ClassicalFan writes:
Sunday, January 19 at 4:28AM

Why should David let his hair down just because the audiences shouts? Are we in a Chippendales-Show? Next is, take your clothes off? Excuse me? David is a violinist and he often said, he can barely play with loose hair, it was difficult for him in his movie. So don't assume, just because he is often photographed with loose hair, he is performing a concert with this hairstyle.

Rita Rose writes:
Sunday, January 19 at 5:42AM

"...did he grant the audience their wish, shouted all through the concert, to let his hair loose?"- Mr. Isaacs,would you be better informed about David Garrett, you would know that he would never do such a thing. And please, don´t reduce his "Crossover-Concerts" on "just for money".

Jordan Blair writes:
Sunday, January 19 at 9:44AM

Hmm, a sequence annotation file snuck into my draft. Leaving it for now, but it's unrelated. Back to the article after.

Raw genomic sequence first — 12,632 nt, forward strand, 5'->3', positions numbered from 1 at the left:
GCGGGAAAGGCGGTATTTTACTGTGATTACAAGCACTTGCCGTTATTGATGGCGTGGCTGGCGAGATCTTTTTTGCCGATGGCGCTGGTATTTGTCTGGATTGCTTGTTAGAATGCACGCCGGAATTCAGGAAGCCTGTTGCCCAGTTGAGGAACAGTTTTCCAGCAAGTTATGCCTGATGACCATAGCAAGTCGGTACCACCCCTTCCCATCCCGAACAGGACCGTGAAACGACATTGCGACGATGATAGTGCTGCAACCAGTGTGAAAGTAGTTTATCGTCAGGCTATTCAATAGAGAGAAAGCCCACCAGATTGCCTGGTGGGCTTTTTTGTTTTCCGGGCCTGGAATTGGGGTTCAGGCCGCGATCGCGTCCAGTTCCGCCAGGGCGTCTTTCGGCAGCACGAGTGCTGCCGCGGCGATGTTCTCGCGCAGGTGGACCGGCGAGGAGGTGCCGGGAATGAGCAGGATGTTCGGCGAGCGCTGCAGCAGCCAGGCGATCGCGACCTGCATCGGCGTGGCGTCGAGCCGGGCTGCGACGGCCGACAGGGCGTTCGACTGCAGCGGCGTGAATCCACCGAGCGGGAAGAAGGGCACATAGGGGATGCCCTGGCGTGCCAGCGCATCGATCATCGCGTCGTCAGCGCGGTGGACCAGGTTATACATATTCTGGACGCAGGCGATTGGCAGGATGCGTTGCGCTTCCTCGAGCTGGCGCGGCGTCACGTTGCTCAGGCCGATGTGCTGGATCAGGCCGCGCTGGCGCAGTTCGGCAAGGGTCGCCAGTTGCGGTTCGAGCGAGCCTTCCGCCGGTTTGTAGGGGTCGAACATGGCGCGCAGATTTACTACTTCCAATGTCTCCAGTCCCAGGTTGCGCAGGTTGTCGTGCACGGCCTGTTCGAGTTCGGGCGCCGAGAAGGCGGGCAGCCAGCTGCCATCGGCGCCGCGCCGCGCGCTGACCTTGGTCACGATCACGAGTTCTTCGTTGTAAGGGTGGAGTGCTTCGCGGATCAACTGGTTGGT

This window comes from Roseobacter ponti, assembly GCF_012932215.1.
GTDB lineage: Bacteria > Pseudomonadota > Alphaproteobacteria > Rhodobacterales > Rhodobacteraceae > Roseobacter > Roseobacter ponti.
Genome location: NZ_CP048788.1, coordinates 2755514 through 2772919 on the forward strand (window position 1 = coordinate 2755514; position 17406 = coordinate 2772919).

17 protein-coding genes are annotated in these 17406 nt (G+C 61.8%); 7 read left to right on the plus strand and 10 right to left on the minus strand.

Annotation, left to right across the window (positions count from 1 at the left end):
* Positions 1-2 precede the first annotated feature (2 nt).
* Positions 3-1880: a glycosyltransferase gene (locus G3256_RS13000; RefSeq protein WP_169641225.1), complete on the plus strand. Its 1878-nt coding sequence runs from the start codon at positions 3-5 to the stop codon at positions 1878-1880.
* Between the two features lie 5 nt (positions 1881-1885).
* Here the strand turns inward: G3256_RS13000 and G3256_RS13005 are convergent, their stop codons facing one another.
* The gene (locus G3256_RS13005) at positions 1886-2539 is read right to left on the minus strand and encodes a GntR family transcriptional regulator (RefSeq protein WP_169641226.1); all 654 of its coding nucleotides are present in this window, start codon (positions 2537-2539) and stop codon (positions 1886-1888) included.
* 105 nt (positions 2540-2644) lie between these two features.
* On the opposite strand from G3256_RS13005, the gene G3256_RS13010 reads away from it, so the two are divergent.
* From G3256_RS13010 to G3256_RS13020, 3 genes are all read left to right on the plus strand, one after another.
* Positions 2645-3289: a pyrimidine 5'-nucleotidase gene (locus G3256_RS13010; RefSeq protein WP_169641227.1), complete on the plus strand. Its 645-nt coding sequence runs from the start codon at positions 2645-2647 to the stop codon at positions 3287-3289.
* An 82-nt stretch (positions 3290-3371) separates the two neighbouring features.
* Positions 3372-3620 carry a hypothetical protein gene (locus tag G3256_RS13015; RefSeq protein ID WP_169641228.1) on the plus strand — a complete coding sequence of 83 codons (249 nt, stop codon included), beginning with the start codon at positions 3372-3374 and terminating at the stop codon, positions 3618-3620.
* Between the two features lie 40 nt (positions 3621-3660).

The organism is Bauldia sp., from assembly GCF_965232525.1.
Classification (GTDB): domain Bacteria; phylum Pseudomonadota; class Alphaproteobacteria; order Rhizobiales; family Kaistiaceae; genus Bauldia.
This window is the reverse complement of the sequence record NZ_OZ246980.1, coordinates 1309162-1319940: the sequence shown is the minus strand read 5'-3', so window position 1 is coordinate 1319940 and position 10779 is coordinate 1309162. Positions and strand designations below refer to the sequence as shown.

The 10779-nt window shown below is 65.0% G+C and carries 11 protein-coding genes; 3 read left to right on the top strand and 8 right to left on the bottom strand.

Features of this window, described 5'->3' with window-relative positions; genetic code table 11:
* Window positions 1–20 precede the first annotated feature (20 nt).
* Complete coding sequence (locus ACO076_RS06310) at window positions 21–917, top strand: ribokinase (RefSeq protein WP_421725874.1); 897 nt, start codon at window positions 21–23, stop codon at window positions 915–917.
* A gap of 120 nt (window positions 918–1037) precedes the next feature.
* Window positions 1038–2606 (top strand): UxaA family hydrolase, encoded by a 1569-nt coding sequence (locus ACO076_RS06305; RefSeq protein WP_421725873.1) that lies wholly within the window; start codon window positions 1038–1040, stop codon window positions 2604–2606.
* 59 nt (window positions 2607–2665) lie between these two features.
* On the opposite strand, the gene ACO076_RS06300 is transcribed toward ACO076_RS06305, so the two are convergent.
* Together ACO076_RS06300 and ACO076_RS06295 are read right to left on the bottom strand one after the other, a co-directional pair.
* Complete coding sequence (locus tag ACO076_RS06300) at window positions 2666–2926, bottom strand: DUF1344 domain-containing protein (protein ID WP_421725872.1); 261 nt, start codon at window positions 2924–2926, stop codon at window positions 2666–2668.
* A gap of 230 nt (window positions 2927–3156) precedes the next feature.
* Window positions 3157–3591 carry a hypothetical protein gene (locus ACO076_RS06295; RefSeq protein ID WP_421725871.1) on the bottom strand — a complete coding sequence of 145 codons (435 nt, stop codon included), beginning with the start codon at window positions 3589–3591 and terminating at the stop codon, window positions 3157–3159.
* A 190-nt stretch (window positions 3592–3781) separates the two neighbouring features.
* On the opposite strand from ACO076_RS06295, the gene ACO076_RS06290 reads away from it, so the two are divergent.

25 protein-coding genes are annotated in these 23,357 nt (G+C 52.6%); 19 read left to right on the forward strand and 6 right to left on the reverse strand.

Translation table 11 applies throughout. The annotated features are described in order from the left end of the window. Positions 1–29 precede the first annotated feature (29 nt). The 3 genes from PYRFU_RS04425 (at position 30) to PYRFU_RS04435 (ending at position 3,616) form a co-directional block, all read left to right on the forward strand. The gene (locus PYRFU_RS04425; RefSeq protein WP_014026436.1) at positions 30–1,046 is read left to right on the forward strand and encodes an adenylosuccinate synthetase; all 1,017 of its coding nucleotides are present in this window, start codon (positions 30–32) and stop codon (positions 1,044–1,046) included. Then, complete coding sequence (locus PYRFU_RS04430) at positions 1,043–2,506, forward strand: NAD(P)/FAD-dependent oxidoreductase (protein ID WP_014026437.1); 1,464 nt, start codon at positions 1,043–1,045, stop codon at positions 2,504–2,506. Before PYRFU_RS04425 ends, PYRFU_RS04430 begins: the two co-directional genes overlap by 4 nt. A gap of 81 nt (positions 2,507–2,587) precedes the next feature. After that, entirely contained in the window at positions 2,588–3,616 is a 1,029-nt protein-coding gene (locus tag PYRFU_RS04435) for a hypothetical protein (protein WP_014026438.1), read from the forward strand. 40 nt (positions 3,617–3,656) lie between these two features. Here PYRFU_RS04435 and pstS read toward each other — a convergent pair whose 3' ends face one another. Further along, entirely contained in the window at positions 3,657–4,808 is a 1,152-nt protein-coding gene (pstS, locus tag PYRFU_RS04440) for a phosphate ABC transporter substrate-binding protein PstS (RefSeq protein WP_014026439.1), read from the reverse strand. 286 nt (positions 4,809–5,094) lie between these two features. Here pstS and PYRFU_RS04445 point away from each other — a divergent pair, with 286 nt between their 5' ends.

Once again Mr. Issacs you seem to have arrived at yet another hasty inaccurate conclusion. This US tour does not seem any more extensive to me than that of any other artist and it did not replace less lucrative dates, but was an addition to his other commitments. I think it is far more likely that his European tours are actually more lucrative than his US tours so his US fans are delighted that he is back. Hopefully the more exposure he has here in the US, the more that will change and we will have the opportunity to enjoy his classical tours in the US as well. With a bit more research you might have discovered that he is completely committed to his classical career so your conclusion that he cannot do both crossover and classical tours with equal care and commitment is a bit mystifying, especially in view of his goal to reach younger generations. You seem unable to appreciate that his level of expertise in the classical field is the very reason he can so effortlessly make the transition to crossover and reach so many young people. Although not at all as you so facetiously described it, he does have great hair. And while I have never seen him let his hair down during a concert it occurred to me that might be something you should try.